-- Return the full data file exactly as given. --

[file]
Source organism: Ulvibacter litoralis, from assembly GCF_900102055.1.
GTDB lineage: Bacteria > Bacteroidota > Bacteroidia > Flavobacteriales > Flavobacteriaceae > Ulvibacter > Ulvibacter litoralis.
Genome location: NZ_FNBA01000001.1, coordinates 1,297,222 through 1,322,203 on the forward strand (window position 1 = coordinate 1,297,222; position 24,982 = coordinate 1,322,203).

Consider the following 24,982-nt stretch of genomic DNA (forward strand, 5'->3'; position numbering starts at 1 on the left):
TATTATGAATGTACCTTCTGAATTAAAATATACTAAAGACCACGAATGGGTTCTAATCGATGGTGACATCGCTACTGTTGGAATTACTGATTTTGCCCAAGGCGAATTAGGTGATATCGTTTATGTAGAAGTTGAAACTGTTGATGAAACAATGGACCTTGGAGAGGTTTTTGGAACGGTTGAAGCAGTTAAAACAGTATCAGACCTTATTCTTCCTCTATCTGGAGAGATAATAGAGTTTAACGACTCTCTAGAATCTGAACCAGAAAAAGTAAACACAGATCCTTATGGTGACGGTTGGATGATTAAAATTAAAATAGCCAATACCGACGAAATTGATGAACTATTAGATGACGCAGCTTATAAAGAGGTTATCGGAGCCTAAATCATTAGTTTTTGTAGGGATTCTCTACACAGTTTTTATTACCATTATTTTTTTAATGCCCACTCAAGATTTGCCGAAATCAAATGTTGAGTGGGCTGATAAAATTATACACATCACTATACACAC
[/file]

Source organism: Ulvibacter litoralis, from assembly GCF_900102055.1.
GTDB lineage: Bacteria > Bacteroidota > Bacteroidia > Flavobacteriales > Flavobacteriaceae > Ulvibacter > Ulvibacter litoralis.
Genome location: NZ_FNBA01000001.1, coordinates 1,297,222 through 1,322,203 on the forward strand (window position 1 = coordinate 1,297,222; position 24,982 = coordinate 1,322,203).

Consider the following 24,982-nt stretch of genomic DNA (forward strand, 5'->3'; position numbering starts at 1 on the left):
TATTATGAATGTACCTTCTGAATTAAAATATACTAAAGACCACGAATGGGTTCTAATCGATGGTGACATCGCTACTGTTGGAATTACTGATTTTGCCCAAGGCGAATTAGGTGATATCGTTTATGTAGAAGTTGAAACTGTTGATGAAACAATGGACCTTGGAGAGGTTTTTGGAACGGTTGAAGCAGTTAAAACAGTATCAGACCTTATTCTTCCTCTATCTGGAGAGATAATAGAGTTTAACGACTCTCTAGAATCTGAACCAGAAAAAGTAAACACAGATCCTTATGGTGACGGTTGGATGATTAAAATTAAAATAGCCAATACCGACGAAATTGATGAACTATTAGATGACGCAGCTTATAAAGAGGTTATCGGAGCCTAAATCATTAGTTTTTGTAGGGATTCTCTACACAGTTTTTATTACCATTATTTTTTTAATGCCCACTCAAGATTTGCCGAAATCAAATGTTGAGTGGGCTGATAAAATTATACACATCACTATACACAC